• Observed that litter bins are not always emptied in advance of weekends. This causes great mess in the town and negates the litterpicking work the Tidy Towns does during the week. Request that the Tidy Towns would be given a key for the litterbins such that they are not emptied by Friday, the Tidy Towns would be able to empty them and put the bags in the water tower for subsequent collection by Cork County Council. The Area Engineer agreed that this would likely be possible and that she would look into it.
  • Request that the two litterbins with broken locks would have those locks replaced.
  • Acknowledgement that the Area Office has previously requested that voluntary effort would not be used to clean the LHS of the R610 from Passage West to Rochestown. Request that the Area Office should clear this side of the road of litter. It is intended that the all-community clean-up on 23rd April in advance of the Road Race will look after the cleaning of the footpath on the RHS. The Area Engineer reiterated that cleaning the LHS of the road is a very dangerous job and one which she could not condone the local community doing. She said cleaning of roadsides subject to dumping is a task regularly requested of the Area Office. They know it is necessary but simply do not have the resources. She will ask the operatives to be aware of it and to do the best they can but is not hopeful it can be tackled.
  • Request that the footpath from Pembroke Wood across the R610 to the Rockenham side should be dished. Appreciation of the works done crossing at the bottom of Rockenham, but there are 400-odd houses in Pembroke Wood and dishing should also have been carried out to facilitate those residents. The Area Engineer agreed and said that she would investigate further.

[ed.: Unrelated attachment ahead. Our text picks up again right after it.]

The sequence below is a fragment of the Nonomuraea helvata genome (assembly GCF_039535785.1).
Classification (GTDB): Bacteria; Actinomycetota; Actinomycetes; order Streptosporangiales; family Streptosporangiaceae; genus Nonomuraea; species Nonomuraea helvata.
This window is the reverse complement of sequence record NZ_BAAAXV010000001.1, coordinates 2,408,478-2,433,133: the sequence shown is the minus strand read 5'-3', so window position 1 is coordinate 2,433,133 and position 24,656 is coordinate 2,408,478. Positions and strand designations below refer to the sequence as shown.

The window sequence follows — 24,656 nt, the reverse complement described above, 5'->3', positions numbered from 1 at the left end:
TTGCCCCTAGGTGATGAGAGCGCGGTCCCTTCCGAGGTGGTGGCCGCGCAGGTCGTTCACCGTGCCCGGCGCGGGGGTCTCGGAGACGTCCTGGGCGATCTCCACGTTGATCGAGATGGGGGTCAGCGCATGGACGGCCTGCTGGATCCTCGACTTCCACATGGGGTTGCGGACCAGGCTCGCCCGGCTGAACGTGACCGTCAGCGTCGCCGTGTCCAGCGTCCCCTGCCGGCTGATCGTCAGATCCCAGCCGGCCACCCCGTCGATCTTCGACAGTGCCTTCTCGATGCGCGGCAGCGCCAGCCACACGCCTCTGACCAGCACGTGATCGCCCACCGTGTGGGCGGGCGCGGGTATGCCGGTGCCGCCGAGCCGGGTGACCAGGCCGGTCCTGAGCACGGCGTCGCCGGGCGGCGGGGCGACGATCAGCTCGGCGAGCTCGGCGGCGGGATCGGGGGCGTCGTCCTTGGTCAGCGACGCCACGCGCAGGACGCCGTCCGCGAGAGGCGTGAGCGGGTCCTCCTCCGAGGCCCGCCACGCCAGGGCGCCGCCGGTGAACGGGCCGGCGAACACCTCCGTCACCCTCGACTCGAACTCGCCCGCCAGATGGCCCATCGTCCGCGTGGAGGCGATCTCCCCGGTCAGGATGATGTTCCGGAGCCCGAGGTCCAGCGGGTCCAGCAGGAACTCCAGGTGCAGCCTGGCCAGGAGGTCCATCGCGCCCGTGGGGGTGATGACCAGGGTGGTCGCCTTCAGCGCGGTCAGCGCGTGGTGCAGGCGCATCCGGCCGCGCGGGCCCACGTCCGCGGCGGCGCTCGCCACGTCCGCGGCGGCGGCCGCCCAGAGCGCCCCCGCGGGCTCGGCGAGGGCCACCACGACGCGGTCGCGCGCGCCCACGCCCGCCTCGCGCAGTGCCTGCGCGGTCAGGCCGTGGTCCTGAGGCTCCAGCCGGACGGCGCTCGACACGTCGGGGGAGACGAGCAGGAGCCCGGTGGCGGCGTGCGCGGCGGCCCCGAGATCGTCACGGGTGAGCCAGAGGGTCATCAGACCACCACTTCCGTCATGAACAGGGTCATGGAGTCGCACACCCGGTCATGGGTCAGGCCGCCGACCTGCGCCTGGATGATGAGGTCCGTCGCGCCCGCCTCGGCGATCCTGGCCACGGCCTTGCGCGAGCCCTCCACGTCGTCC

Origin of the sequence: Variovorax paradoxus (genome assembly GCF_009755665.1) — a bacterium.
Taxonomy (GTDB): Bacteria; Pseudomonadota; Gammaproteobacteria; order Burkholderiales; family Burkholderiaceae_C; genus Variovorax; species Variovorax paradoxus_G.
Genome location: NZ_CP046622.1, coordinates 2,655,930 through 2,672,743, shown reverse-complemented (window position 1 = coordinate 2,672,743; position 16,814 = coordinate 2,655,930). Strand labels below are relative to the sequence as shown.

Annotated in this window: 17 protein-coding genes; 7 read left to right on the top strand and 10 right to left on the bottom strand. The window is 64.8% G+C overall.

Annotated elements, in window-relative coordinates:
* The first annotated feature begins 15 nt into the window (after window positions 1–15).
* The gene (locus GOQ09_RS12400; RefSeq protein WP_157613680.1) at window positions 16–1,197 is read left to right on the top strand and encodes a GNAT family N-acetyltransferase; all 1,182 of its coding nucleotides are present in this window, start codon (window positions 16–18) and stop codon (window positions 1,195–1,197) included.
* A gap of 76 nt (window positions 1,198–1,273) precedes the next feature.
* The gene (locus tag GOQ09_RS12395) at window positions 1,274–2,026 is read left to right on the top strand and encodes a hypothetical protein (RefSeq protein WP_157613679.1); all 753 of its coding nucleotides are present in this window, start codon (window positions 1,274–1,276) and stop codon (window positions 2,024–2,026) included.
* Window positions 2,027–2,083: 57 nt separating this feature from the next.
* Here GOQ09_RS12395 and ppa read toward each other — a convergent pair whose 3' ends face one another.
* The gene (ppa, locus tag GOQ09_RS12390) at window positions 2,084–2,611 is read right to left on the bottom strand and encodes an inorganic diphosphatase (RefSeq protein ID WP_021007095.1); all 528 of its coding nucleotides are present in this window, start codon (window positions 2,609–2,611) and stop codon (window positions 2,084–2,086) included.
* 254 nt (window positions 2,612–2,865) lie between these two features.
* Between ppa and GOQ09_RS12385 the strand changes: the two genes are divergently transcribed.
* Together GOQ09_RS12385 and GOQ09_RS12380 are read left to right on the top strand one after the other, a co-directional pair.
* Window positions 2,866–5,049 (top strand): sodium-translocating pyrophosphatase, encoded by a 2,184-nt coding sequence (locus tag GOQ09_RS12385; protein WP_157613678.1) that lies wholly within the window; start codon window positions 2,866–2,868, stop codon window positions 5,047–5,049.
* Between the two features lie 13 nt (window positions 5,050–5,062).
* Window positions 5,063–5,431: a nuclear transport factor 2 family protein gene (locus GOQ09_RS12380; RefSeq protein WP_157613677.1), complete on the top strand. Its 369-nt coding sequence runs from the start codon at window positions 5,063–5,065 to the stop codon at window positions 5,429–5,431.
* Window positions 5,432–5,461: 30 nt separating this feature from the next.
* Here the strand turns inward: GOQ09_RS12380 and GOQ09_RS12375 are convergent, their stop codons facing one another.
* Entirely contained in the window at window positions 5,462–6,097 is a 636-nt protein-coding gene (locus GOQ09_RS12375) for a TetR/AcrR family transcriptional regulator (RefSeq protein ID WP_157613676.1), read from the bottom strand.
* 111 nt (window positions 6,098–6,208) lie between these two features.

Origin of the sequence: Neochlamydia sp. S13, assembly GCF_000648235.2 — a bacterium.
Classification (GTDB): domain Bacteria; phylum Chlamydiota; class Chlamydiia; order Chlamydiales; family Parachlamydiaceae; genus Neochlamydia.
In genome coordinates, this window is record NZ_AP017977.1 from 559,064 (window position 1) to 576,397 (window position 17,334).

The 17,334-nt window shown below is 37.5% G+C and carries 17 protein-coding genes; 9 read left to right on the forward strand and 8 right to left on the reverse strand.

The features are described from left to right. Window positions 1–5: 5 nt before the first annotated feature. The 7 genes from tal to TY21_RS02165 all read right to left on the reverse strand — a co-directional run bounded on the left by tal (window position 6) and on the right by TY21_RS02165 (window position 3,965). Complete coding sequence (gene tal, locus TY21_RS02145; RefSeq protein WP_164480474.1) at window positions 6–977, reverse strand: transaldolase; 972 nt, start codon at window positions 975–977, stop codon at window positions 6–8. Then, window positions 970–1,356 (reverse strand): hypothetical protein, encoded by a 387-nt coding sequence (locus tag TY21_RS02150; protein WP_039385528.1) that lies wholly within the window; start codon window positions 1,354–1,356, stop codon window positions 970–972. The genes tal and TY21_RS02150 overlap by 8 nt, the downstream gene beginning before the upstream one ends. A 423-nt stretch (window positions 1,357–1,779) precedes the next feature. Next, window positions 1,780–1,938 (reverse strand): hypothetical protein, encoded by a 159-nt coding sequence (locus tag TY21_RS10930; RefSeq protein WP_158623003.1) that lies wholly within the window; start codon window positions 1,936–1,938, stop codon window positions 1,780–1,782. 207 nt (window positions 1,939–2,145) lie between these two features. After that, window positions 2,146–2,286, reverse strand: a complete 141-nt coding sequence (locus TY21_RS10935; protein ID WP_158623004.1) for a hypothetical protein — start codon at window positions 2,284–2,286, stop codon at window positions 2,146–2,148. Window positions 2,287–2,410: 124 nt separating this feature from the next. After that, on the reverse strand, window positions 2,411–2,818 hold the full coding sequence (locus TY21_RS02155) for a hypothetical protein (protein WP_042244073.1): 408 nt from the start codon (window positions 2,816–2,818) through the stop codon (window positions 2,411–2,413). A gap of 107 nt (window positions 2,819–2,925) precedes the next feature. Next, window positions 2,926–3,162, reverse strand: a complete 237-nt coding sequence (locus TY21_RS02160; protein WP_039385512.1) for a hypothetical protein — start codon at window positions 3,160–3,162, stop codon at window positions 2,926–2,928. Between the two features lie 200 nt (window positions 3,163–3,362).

• Request that the footpath up the Glen in Monkstown should be fixed and widened to facilitate the elderly. The Area Engineer said that she was aware this was necessary and would follow it up.
  • The Tidy Towns has done a survey of signage throughout the town. Request that if they send a list of redundant and damaged signage to the Area Office that these might be removed or addressed as appropriate. The Area Engineer agreed that this would be fine.
  • Request for advice and assistance with regard to rehabilitation works the Tidy Towns hopes to undertake at Steampacket Quay/Penny’s Dock. The anticipated works were costed in accordance with a quote received from a recommended contractor. However the contractor omitted one essential element of the intended job in the quotation and so the project is now undercosted. Despite best efforts, no cheaper quotation can be got and so the Tidy Towns is short of funds. The Area Engineer acknowledged that the project is worthwhile and the Area Office can offer limited assistance with regard to making up the shortfall. The Town Council also offered an increase in its already-promised financial contribution to the project to assist with the shortfall.